CHEYENNE, Wyo. (AP) -- Some Wyoming lawmakers are expressing frustration with the lack of progress by the state Oil and Gas Conservation Commission in addressing thousands of abandoned wells.
They made their frustration public Thursday after hearing no specific plans or recommendations when Grant Black, state oil and gas supervisor, addressed the Joint Minerals, Business and Economic Development Interim Committee.
"I think we're frustrated because we didn't proceed, we didn't get to do anything today," said Rep. Tom Reeder, R-Casper.
Black apologized to the committee and said he would have specifics when it next meets in November or December.
Nonetheless, the committee voted to draft a letter to the commission asking for more detail on how it plans to deal with the problem.
The abandoned wells, also called orphan wells, primarily belonged to companies that have gone out of business, and it's up to the state to plug and reclaim them.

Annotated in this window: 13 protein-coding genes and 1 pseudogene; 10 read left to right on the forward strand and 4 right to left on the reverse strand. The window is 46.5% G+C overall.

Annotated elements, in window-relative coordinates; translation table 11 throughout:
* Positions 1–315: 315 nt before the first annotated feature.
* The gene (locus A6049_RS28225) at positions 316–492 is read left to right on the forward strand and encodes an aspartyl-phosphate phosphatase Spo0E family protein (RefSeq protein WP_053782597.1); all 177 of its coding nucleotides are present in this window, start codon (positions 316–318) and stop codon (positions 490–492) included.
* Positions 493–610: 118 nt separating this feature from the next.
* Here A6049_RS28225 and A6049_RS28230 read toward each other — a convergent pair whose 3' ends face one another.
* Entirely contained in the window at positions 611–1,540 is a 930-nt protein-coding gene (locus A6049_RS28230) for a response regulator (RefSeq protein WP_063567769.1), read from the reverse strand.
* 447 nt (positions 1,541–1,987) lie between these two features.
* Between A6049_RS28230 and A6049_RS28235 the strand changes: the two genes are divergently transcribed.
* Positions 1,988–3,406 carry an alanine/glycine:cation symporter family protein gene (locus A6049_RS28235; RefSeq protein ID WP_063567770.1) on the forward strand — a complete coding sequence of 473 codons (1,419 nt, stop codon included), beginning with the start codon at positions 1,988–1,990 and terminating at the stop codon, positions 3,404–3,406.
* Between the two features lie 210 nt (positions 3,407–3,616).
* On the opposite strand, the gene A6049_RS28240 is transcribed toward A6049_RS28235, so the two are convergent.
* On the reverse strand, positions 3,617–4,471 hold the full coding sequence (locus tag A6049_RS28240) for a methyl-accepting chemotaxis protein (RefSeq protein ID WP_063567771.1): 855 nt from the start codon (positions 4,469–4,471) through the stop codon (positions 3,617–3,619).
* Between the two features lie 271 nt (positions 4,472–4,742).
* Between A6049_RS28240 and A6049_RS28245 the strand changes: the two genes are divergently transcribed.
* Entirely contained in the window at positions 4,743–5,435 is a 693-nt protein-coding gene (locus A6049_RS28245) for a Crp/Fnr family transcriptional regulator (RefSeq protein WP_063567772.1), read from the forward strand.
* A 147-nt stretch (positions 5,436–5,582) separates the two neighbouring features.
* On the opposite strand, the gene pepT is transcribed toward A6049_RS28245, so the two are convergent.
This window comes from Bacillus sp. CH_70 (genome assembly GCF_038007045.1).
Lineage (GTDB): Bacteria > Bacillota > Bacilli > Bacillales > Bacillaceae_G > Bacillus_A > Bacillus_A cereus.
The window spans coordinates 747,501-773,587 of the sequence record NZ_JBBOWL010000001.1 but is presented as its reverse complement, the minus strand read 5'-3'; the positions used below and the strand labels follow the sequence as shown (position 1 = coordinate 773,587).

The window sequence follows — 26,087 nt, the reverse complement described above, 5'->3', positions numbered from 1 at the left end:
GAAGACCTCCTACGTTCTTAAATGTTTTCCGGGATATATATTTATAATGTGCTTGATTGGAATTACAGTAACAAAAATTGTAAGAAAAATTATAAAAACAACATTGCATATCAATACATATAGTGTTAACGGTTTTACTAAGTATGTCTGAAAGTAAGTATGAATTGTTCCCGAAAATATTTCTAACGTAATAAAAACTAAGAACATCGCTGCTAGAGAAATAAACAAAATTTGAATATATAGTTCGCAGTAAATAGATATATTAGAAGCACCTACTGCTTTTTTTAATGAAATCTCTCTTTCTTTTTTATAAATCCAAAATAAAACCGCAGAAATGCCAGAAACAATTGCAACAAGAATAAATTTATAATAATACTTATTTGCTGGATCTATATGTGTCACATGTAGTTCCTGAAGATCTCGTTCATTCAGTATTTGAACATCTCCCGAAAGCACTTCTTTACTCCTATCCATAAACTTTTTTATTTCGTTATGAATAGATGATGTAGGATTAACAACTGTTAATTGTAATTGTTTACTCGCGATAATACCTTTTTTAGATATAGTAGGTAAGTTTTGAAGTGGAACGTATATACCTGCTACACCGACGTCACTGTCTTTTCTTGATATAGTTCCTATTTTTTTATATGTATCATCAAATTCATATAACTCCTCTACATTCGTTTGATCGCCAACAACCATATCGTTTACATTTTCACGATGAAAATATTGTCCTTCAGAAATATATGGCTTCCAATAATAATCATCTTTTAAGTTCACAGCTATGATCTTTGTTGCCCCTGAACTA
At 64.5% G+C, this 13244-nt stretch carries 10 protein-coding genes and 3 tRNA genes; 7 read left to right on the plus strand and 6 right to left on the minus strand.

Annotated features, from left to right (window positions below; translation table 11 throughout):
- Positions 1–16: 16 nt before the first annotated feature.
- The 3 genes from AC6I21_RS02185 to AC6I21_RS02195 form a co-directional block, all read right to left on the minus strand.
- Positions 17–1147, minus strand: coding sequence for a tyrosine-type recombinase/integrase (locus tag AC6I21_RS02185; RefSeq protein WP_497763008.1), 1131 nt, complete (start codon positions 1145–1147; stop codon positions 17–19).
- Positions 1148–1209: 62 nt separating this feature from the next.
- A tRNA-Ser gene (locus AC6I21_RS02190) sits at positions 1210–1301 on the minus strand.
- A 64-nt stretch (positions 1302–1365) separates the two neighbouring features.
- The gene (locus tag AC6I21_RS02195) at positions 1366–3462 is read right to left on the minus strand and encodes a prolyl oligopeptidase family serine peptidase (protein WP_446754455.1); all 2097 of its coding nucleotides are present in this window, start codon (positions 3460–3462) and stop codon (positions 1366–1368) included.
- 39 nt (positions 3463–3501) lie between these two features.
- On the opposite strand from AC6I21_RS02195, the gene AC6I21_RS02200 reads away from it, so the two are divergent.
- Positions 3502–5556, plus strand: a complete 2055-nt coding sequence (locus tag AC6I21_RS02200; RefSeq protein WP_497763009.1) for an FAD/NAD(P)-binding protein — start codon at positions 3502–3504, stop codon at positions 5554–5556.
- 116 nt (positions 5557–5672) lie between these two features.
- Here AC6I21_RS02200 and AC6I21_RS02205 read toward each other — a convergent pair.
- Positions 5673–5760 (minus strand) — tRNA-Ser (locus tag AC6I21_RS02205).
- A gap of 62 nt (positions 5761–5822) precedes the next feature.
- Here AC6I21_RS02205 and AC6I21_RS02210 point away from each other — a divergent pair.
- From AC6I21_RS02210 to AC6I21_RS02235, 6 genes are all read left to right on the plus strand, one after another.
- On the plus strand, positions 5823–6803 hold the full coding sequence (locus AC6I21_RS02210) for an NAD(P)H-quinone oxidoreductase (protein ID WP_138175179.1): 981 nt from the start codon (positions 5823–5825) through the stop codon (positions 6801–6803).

There are about 1,250 orphan wells in the state, most of them coal-bed methane wells in northeast Wyoming's Powder River Basin. Another 1,300 wells are likely to be added to the list, according to Black.
The backlog and expense of plugging the wells means many of them may sit for years without any effort to remove them or convert them to other uses, such as water wells. The inaction brings complaints from landowners who say the orphan wells occupy land that could be used for crops and grazing and pose a hazard.
Lawmakers have been pressing the Oil and Gas Conservation Commission for months on how it plans to address the problem.
Black said the commission is looking to accelerate the process of plugging and reclaiming the wells over the next year. It is hoped that between 100 and 300 wells can be done with current resources, he said.
Some members of the committee questioned the pace of dealing with the wells and the lack of a long term solution.
Committee co-chairman Sen. John Hines, R-Gillette, said there hasn't been much planning or much done even though orphan wells have been a problem for several years.
Reeder said lawmakers were expecting that the commission would have more defined options or suggestions by now.
"We got to help the private landowners out there," Reeder said.
- Nature & Environment
- Politics & Government
- Tom Reeder